What business is it of mine to judge those outside the church? Are you not to judge those inside? – I Corinthians 5:12
Recently a fellow blogger a blog post about a believer’s dilemma when seeing someone in church dressed in an inappropriate way.
On the one hand, inappropriate dress is a distraction from worship. On the other hand, we’re admonished to “judge not.”
I was thankful the blogger specified addressing the problem if it’s someone you know. In such a case it might be fitting to take that person aside and gently admonish.
If, on the other hand, the distracting person is a visitor to the church, especially a first-time visitor, I would prefer to extend a welcome and talk to the Lord about that person’s appearance instead, considering the unknown situation and possible reason for being in church.
The post reminded me of a (true) story a pastor once told that has stayed with me for many years. A woman had visited his church one Sunday, dressed in a way that was what some might deem inappropriate, others might call downright “slutty.” The women of the church warmly welcomed her, while the men treated her cordially, albeit maintaining a respectable distance.
The next week she returned, dressed a little more appropriately. Again, she received a warm welcome – respect at arm’s length from the men, and this time hugs from the women.
A few weeks later she went forward to receive Christ.
Shortly after making that commitment, the woman gave her testimony at her baptism. She confessed that when she first came to the church she had been determined to dress as she always did. She had also determined that the moment anyone said one word about the way she was dressed, she was going to walk out and never come back. But that had never happened. Instead, she had been won over by the unconditional love of Christians. At this point she may have been open to receive correction from her spiritual sisters, but by now that correction was unnecessary. The Holy Spirit Himself had been speaking to her heart and had given her, among other things, the desire to present herself “in a manner worthy of the gospel.”
How I wish this story reflected the norm, but sadly most churches lean either in the direction of judging visitors and driving them away, or tolerating, even covering up sin in their own congregation, for fear of “offending” a brother or sister – especially one who is a major donor. Some churches do both.
The best teaching on this topic comes directly from Jesus, beginning with the words that have recently replaced John 3:16 as the favorite Bible verse, especially among non-believers:
Do not judge, or you too will be judged. For in the same way you judge others, you will be judged, and with the measure you use, it will be measured to you. Why do you look at the speck of sawdust in your brother’s eye and pay no attention to the plank in your own eye? How can you say to your brother, “Let me take the speck out of your eye,” when all the time there’s a plank in your own eye? You hypocrite, first take the plank out of your own eye, and then you will see clearly to remove the speck from your brother’s eye. – Matthew 7:1-5
Notice two things about this passage: first, Jesus is addressing hypocrisy. He warns that if we want to correct others, we’d better be doing it from a position of humility and purity, having already corrected ourselves, because we will be judged by our own standards.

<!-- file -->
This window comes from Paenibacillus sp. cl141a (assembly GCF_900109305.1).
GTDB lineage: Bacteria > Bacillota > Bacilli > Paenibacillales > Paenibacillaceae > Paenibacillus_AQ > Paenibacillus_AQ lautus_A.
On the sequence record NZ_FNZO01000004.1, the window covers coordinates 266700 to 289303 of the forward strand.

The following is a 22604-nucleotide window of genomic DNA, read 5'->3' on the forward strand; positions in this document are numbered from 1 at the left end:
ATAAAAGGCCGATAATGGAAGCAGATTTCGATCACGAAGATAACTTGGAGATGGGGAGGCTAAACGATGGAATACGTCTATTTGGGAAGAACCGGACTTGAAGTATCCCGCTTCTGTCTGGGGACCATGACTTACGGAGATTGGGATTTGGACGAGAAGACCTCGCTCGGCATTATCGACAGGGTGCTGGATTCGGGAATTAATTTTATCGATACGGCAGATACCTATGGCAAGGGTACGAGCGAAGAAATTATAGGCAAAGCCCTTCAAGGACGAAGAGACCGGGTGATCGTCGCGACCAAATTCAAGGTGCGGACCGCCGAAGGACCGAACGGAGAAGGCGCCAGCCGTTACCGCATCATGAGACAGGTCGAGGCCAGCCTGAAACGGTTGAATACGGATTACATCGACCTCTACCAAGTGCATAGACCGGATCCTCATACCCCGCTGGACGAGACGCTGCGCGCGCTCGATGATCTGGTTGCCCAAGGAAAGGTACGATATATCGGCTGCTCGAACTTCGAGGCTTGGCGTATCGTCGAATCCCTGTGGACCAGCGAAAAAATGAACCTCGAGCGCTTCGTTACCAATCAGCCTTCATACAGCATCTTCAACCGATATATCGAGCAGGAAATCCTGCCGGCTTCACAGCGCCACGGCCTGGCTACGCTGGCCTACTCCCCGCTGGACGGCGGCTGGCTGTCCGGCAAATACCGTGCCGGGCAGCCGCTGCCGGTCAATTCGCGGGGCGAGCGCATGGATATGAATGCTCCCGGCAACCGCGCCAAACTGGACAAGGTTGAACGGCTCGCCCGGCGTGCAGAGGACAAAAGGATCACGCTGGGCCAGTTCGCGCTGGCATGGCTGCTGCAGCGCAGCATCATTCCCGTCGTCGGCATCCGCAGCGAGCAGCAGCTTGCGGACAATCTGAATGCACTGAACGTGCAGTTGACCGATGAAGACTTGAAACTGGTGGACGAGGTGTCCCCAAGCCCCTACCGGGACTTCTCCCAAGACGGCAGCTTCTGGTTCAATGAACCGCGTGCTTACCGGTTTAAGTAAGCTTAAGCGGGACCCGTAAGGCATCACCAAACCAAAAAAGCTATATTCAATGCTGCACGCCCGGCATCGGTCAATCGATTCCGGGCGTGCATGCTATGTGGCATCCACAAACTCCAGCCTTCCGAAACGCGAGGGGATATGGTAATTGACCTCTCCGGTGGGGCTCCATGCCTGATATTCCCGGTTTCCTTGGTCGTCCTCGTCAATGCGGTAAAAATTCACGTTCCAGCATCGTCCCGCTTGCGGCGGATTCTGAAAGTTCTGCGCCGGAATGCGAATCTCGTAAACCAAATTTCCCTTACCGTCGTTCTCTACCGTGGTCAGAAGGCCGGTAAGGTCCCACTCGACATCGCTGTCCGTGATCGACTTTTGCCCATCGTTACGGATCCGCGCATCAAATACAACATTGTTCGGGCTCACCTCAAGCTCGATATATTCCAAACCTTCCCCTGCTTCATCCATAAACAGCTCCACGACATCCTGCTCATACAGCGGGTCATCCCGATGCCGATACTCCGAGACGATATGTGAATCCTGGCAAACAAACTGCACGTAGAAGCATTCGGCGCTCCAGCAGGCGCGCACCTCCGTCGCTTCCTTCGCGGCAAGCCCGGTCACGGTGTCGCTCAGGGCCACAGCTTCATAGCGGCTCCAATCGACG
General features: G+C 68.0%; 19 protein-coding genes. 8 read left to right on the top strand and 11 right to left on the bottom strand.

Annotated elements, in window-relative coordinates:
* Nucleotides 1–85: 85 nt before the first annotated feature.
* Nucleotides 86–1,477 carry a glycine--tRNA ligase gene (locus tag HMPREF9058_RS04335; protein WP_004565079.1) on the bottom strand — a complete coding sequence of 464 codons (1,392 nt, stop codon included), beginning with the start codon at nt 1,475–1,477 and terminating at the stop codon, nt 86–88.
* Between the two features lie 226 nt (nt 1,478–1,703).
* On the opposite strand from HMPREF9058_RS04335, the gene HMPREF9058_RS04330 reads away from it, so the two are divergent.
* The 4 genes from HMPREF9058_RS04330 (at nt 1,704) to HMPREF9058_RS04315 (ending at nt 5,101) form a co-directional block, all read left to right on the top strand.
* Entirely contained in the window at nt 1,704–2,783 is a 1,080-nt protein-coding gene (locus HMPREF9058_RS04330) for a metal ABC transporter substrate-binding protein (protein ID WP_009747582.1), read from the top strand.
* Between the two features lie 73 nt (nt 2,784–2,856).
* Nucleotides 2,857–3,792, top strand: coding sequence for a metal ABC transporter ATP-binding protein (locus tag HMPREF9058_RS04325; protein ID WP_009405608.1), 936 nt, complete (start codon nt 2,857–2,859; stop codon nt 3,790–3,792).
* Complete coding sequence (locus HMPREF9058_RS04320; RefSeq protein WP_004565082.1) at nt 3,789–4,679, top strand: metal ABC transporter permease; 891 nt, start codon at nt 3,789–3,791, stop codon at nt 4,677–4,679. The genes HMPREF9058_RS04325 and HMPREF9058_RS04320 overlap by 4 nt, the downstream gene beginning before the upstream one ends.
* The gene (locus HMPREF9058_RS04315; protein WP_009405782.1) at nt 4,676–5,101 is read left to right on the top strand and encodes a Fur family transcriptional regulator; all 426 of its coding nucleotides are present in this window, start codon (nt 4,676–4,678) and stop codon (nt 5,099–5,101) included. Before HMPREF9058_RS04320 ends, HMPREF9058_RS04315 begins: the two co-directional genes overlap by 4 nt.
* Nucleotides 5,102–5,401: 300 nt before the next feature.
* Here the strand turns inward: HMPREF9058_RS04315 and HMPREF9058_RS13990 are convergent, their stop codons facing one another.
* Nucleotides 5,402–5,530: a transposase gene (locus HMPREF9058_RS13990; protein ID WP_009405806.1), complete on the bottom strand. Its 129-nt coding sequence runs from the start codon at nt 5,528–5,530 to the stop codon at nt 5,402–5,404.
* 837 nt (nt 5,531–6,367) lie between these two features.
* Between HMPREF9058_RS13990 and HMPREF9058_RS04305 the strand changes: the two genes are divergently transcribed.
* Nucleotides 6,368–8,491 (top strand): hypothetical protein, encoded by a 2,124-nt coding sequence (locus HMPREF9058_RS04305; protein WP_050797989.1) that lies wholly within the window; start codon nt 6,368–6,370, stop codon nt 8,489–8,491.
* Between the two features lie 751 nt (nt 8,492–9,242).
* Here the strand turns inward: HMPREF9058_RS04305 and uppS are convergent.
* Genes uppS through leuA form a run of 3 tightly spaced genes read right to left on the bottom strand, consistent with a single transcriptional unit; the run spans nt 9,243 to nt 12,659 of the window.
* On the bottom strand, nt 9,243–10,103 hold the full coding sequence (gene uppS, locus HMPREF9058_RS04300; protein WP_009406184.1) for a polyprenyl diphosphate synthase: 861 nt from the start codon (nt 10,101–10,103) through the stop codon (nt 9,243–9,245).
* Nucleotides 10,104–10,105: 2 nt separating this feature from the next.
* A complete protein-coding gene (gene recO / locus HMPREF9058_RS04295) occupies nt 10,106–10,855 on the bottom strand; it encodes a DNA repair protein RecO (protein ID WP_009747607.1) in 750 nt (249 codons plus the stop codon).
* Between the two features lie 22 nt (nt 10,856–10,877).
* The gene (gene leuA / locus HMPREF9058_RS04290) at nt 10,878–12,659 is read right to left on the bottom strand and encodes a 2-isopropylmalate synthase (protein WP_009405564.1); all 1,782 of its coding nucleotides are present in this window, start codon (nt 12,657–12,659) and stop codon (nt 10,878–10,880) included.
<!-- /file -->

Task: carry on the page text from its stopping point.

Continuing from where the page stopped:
Secondly, Jesus, does not say we are never to judge anyone. In this context of a fellow believer, He is saying that we must first “take the plank out of our own eye” (correct ourselves), “and then you will see clearly to take the speck out of your brother’s eye.” We’re to help one another live godly lives, but prayerfully and with an awareness of God’s grace toward all of us.
In the context of unbelievers, we should recognize that without Christ we are capable of every kind of evil we see in them – and worse. Being saved doesn’t mean we are better than they are, just better off. We should seek the same grace for the lost that we have received, and being self-righteous is not the way to win them over.
Paul gives a clear guideline for discerning when to judge and when not to judge:
I have written you in my letter not to associate with sexually immoral people – not at all meaning people of this world who are immoral, or the greedy and swindlers, or idolaters. In that case you would have to leave this world. But now I am writing you that you must not associate with anyone who calls himself a brother but is sexually immoral or greedy, an idolater or a slanderer, a drunkard or a swindler. With such a man do not even eat. – I Corinthians 5: 9-11
Once a person is saved, we should start to see the actions and attitudes of a changed life. Belonging to Christ transforms us, and although we will never be perfect this side of heaven, true believers have a desire to live for Him. One who calls himself a believer and yet willfully continues an ungodly lifestyle clearly doesn’t understand the purpose of grace. As Jesus said, “You will know them by their fruits.”
The woman in the pastor’s story clearly had the fruit of repentance. What about you?
Prayer: Lord Jesus, we acknowledge that without You we are helpless sinners, bound for death and hell. But You extended Your grace when You died to pay for our sins. May we never take our salvation for granted. Give us wisdom to examine our own lives before judging others. Give Your Church the grace to help one another live as You have called us to, in Your name. Amen.